The Edge of a Storm?

Andrew Barratt, Managing Director, Europe

The SolarWinds element of this breach is likely just the ‘tip of the iceberg’ as many more businesses leveraging their management tools are exposed to this compromise. Not necessarily from the nation state actor believed to have triggered it, but from the potential sell off of those points of access to criminal groups. In our investigation experience, broad compromises are often sold on the various dark web forums to organized crime groups who are more likely to target critical business assets looking for an opportunity to monetize the breach.

Rather than being motivated by politically sensitive information or posture, cybercriminal groups may seek to monetize these entry points with ransomware, sensitive data theft, or other denial of service attacks. These can result in extortion requests coming to CISOs and CFOs around the world who may not yet be aware of whether or not their organizations are affected.

It is highly likely that the SolarWinds entry points have been, or are in the process of being, sold off which could lead to a highly-charged storm of cyber-crime into 2021. To date, all the disclosures show the intrusion is very stealthy, leaving minimal other malware to evade detection. Now that the awareness level is high, this may lead to the next strike taking place in order to capitalize on the position they have or on access they have acquired on the black market. With SolarWinds customers tending to be large enterprise organizations these could be some of the most impactful data breaches of this decade.

The incident has been codenamed SUNBURST by the malware analysis community, and I’ve included a primer below to summarize, at a high level, what we know to date.

This is a quickly evolving situation. We will continue to monitor and investigate and update this blog as we learn more.


What we know

  • SolarWinds believes it suffered a system compromise that they are attributing to a nation state attack – no confirmation or evidence of nation state attribution has been presented in the community.
  • The SolarWinds Orion product update repository was compromised leading to malicious updates being provided to SolarWinds customers which allowed sophisticated malicious remote access to SolarWinds customer IT infrastructure.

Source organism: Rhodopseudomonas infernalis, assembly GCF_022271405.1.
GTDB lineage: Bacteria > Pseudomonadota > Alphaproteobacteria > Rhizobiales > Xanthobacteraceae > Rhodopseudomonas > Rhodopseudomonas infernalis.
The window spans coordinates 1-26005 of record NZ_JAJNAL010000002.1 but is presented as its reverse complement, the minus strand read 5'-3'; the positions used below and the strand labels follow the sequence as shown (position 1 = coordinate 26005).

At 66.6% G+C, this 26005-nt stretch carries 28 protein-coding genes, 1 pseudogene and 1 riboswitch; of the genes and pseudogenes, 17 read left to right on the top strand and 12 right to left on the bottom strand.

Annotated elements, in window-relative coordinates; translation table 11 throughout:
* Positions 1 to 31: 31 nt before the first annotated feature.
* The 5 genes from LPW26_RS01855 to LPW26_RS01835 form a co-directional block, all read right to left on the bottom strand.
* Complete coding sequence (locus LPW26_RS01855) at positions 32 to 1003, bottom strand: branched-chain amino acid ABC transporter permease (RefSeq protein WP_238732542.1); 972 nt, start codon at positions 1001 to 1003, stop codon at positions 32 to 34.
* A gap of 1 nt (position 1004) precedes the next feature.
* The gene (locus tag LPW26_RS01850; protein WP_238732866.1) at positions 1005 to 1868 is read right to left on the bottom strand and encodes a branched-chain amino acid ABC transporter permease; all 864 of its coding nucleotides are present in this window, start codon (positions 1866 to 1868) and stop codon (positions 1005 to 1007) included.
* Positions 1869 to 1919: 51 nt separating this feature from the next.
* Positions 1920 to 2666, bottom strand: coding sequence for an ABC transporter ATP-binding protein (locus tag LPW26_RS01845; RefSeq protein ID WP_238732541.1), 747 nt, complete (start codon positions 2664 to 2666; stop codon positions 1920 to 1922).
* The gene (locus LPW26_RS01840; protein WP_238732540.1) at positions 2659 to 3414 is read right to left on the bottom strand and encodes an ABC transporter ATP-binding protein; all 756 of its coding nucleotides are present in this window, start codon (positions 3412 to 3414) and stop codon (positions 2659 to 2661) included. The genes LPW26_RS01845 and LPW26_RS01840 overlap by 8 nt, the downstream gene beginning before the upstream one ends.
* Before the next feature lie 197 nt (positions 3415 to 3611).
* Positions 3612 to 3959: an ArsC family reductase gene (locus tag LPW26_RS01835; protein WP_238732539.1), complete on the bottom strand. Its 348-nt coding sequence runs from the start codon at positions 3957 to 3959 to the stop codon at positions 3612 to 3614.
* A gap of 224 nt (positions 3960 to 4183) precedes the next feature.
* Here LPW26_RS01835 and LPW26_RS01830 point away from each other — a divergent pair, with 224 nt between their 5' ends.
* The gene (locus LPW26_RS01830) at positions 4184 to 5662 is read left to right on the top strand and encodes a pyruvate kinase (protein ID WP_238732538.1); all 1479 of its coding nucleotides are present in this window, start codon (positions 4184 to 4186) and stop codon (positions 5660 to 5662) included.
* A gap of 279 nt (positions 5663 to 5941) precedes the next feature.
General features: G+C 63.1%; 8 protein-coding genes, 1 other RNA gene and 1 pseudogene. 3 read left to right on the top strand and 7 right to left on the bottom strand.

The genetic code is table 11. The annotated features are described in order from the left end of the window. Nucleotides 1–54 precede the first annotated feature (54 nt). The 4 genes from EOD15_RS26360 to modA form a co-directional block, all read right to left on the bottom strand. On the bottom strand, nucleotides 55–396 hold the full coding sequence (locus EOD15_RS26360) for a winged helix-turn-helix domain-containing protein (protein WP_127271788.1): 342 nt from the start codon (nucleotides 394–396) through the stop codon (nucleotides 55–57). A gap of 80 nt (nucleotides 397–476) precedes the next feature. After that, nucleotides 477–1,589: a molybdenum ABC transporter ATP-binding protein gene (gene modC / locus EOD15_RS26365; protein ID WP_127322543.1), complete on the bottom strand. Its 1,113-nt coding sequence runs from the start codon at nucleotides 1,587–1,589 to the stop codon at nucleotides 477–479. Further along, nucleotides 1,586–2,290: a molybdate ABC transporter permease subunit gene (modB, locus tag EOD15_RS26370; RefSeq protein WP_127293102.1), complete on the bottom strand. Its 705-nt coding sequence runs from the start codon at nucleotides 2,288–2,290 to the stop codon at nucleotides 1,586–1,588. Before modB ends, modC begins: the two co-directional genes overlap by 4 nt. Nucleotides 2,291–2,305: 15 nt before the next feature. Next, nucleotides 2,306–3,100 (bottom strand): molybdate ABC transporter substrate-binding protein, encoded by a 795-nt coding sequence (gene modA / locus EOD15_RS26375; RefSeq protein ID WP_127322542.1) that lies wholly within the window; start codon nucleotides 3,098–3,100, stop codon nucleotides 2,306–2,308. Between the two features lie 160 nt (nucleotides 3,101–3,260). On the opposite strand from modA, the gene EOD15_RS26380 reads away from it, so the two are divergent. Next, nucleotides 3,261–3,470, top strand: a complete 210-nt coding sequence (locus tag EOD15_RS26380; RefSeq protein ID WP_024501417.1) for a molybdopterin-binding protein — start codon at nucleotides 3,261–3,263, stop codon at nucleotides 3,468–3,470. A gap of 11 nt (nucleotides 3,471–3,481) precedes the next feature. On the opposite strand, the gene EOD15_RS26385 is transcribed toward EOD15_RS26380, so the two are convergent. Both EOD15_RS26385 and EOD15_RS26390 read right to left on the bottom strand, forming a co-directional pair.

• This attack used very sophisticated techniques, posing as legitimate trusted software that would have been very challenging for even next-gen antivirus, intrusion detection and prevention products to have detected.
  • The malware provided remote access to intruders as well as some stealth data exfiltration capabilities.
  • Multiple reports indicate that the intrusions on record use ‘interactive’ manual techniques and appear to be deploying minimal other malware to further evade detection. This is analogous to remote reconnaissance.
  • Multiple reports indicate that the intrusion is tailored to the impacted entity. And as such the indicators of compromise (IOC) vary between disclosed breaches. However, the Initial Access IOC is consistently verifiable.

Technology Impact

  • Exposure – Potentially all technology monitored by SolarWinds Orion products in a compromised customer could have been accessed by an intruder.
  • Credentials stored by SolarWinds Orion products have been compromised.
  • Credentials used to access servers running SolarWinds Orion products are likely compromised.
  • Persistence may have been achieved by the intruder using other non-SUNBURST tools and techniques.

Next Steps

  • Determine the depth and breadth of the potential malicious access
    • Confirm whether you have the malicious SolarWinds Orion Update, and whether it was active.
    • Determine the potentially compromised accounts utilized by the intruder.
    • Trace the access from the SolarWinds entry points with the compromised credentials and inventory the accessed systems
    • Forensically acquire:
      • The inventory of systems potentially accessed by the intruder
      • The SolarWinds Orion System
      • Any other critical system component even if not identified (access control, core business applications) as an additional precaution
  • Contain
    • Develop an adaptive containment strategy, based on the depth and breadth of malicious access.
    • Evaluate and adjust the logging, monitoring and alerting systems.
    • Prepare to aggressively block command and control endpoints at least temporarily.
  • Eradicate
    • Prepare to have a dynamic eradication strategy that allows teams to pivot to potentially multiple layers of intrusion requiring different eradication techniques.

Publicly Available IOC Repositories




Andrew Barratt


Andrew Barratt — Managing Director, Europe

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